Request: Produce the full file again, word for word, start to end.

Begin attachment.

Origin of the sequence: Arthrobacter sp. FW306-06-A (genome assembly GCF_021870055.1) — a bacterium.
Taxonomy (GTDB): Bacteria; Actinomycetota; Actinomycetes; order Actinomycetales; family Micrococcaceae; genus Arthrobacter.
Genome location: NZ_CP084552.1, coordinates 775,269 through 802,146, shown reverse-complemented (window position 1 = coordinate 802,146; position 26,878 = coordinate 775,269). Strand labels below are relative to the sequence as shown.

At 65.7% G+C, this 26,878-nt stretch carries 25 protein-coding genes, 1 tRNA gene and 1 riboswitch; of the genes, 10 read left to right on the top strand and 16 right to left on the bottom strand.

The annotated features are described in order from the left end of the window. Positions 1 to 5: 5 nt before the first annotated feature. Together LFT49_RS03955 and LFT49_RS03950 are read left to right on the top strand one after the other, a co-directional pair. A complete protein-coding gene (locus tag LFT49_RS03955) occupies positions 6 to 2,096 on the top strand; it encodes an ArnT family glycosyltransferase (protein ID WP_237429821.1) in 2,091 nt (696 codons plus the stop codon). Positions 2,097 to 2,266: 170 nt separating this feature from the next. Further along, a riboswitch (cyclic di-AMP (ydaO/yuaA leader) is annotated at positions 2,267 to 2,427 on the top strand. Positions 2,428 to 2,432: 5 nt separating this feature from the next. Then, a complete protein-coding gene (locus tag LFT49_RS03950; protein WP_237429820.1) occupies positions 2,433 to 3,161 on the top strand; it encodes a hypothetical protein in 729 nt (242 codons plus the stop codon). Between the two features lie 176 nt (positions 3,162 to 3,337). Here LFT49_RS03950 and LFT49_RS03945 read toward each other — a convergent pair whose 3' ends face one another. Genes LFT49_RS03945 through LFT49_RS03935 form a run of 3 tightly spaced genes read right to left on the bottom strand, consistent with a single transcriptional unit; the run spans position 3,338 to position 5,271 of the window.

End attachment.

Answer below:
Origin of the sequence: Arthrobacter sp. FW306-06-A (genome assembly GCF_021870055.1) — a bacterium.
Taxonomy (GTDB): Bacteria; Actinomycetota; Actinomycetes; order Actinomycetales; family Micrococcaceae; genus Arthrobacter.
Genome location: NZ_CP084552.1, coordinates 775,269 through 802,146, shown reverse-complemented (window position 1 = coordinate 802,146; position 26,878 = coordinate 775,269). Strand labels below are relative to the sequence as shown.

At 65.7% G+C, this 26,878-nt stretch carries 25 protein-coding genes, 1 tRNA gene and 1 riboswitch; of the genes, 10 read left to right on the top strand and 16 right to left on the bottom strand.

The annotated features are described in order from the left end of the window. Positions 1 to 5: 5 nt before the first annotated feature. Together LFT49_RS03955 and LFT49_RS03950 are read left to right on the top strand one after the other, a co-directional pair. A complete protein-coding gene (locus tag LFT49_RS03955) occupies positions 6 to 2,096 on the top strand; it encodes an ArnT family glycosyltransferase (protein ID WP_237429821.1) in 2,091 nt (696 codons plus the stop codon). Positions 2,097 to 2,266: 170 nt separating this feature from the next. Further along, a riboswitch (cyclic di-AMP (ydaO/yuaA leader) is annotated at positions 2,267 to 2,427 on the top strand. Positions 2,428 to 2,432: 5 nt separating this feature from the next. Then, a complete protein-coding gene (locus tag LFT49_RS03950; protein WP_237429820.1) occupies positions 2,433 to 3,161 on the top strand; it encodes a hypothetical protein in 729 nt (242 codons plus the stop codon). Between the two features lie 176 nt (positions 3,162 to 3,337). Here LFT49_RS03950 and LFT49_RS03945 read toward each other — a convergent pair whose 3' ends face one another. Genes LFT49_RS03945 through LFT49_RS03935 form a run of 3 tightly spaced genes read right to left on the bottom strand, consistent with a single transcriptional unit; the run spans position 3,338 to position 5,271 of the window.